Imagine a McGill alumnus wanting to take a trip back down memory lane to their university days. If their yearbooks were lost or misplaced years ago, where would that alumnus turn? A quick search on the Internet would turn up yearbooks.mcgill.ca, a digitized collection of McGill yearbooks cataloguing student life from 1898 through to 2000. So, while hairlines may have changed – or fine lines appeared – the yearbook pages digitally preserve those youthful days, ensuring some things never have to change.
Keeping pace with changing technology, the McGill Library has digitized extensive collections, thereby increasing electronic access to much of its materials. Other technological advances, like the addition of smart boards and interactive work spaces, ensure students’ evolving needs are anticipated – and met.
“Ultimately we want to make our rare and special collections available to the world via the Internet,” says Amy Buckland, the eScholarship, ePublishing and Digitization Coordinator.
Support to Campaign McGill has been invaluable in funding these efforts. Digitization is about preservation, and Buckland says the Library is targeting McGill’s Rare Books and Special Collections. McGill’s extensive collection of 900 chapbooks, published between 1780 and 1878, and including rare children’s stories, nursery rhymes and abridged novels, are in the process of being digitized.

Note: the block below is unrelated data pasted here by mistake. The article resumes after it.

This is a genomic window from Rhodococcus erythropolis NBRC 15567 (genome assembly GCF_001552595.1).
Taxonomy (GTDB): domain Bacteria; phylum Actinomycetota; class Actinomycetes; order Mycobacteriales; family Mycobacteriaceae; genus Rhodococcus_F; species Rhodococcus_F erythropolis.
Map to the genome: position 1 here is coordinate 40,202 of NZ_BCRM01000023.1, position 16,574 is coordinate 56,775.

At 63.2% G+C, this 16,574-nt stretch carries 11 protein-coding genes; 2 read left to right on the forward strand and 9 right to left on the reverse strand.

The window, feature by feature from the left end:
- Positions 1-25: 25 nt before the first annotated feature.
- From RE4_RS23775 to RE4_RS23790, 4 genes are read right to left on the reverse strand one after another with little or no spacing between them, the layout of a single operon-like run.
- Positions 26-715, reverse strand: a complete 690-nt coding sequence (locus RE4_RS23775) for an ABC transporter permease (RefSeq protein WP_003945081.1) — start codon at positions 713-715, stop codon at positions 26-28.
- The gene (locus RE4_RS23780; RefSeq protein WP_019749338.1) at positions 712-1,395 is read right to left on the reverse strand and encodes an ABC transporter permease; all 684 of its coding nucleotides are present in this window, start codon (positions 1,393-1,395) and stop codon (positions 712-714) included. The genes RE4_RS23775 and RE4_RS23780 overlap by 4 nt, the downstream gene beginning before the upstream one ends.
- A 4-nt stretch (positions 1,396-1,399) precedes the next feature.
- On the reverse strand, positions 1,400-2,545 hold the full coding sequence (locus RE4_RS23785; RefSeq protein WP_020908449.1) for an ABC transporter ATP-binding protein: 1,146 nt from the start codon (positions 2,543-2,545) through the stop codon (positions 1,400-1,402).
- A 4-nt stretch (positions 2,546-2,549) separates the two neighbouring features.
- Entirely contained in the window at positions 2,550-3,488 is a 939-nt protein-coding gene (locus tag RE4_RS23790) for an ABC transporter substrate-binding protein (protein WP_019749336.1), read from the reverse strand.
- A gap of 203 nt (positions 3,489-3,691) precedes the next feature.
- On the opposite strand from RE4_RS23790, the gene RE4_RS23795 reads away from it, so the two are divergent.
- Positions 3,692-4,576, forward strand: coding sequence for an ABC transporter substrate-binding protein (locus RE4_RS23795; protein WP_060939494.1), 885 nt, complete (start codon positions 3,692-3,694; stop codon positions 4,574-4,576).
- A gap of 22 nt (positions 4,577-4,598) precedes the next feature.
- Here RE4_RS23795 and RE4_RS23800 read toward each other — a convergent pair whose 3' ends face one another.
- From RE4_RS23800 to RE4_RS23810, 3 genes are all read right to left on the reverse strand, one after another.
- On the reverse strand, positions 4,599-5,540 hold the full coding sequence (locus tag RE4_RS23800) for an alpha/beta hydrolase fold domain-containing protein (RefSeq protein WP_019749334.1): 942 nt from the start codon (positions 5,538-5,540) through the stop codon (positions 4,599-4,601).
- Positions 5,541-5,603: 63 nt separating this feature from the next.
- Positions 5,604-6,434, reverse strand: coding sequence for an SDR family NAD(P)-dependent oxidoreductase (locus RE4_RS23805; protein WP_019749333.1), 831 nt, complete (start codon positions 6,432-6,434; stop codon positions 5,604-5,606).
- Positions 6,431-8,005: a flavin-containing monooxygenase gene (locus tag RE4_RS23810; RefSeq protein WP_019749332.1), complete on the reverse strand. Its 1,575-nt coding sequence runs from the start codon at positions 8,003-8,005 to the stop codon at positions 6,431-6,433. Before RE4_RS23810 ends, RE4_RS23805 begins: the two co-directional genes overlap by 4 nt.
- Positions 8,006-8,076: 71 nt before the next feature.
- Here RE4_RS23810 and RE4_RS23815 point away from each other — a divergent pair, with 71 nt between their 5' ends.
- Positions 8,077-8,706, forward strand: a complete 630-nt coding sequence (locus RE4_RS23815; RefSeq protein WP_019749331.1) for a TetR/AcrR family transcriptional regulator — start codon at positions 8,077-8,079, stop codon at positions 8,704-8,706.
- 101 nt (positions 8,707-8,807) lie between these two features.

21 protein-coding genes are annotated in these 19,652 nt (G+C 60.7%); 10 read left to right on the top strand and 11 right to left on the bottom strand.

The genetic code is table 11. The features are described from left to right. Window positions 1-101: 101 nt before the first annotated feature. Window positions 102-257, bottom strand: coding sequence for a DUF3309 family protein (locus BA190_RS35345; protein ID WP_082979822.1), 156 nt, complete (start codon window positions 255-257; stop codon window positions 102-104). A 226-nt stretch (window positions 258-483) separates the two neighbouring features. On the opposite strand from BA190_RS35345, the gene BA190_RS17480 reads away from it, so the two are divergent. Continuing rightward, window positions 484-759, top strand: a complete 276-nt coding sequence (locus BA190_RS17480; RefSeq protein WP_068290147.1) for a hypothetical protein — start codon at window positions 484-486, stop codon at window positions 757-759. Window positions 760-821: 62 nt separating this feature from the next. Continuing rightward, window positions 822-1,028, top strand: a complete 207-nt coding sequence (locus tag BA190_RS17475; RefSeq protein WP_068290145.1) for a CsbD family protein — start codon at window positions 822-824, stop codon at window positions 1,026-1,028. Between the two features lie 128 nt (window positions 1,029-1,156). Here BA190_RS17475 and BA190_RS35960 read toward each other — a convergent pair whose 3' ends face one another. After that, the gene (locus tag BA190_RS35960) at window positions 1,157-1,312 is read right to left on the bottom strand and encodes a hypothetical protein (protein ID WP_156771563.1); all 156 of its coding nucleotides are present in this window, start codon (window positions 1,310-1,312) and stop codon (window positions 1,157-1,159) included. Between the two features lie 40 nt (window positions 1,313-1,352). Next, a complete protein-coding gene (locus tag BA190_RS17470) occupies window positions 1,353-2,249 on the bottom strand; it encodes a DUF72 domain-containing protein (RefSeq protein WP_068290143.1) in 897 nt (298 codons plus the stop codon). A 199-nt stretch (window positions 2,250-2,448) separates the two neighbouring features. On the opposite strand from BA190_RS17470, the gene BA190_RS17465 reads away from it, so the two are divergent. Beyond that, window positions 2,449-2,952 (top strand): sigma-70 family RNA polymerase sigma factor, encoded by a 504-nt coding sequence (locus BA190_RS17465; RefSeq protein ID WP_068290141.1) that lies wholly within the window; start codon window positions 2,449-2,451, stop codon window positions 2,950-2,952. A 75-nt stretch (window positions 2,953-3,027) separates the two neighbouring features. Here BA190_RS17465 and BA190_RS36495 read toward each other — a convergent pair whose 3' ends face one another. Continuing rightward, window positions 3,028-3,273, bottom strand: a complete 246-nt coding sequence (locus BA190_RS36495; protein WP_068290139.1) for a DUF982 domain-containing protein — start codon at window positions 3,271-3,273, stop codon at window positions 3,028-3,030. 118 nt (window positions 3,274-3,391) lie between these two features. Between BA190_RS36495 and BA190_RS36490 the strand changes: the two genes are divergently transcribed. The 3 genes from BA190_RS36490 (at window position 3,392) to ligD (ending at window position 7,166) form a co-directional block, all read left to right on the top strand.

They will be made available through a new web interface, enabling McGill faculty and students to conduct research. The McGill Library’s Chapbook Collection has been made possible through a generous donation from the Harold Crabtree Foundation.
Another important example of a digitization project is the Osler Library of the History of Medicine Prints Collection website. Funded through the Friends of the Osler, it brings together a rich variety of visual documents related to the history of medicine, spanning several centuries, countries and artistic media. This varied collection of approximately 2,500 prints offers a fascinating look into the history of medicine through popular imagery.
Generous annual gifts from alumni, parents, faculty, staff, and friends, is another means of supporting promising Library advancements – as has another generous gift from the late David Edwards, BSc’69, a former McGill staff member.
The David Edwards Endowment for Digitization is helping to put more of the McGill collection online, much like the yearbooks are preserving the past – as time goes by.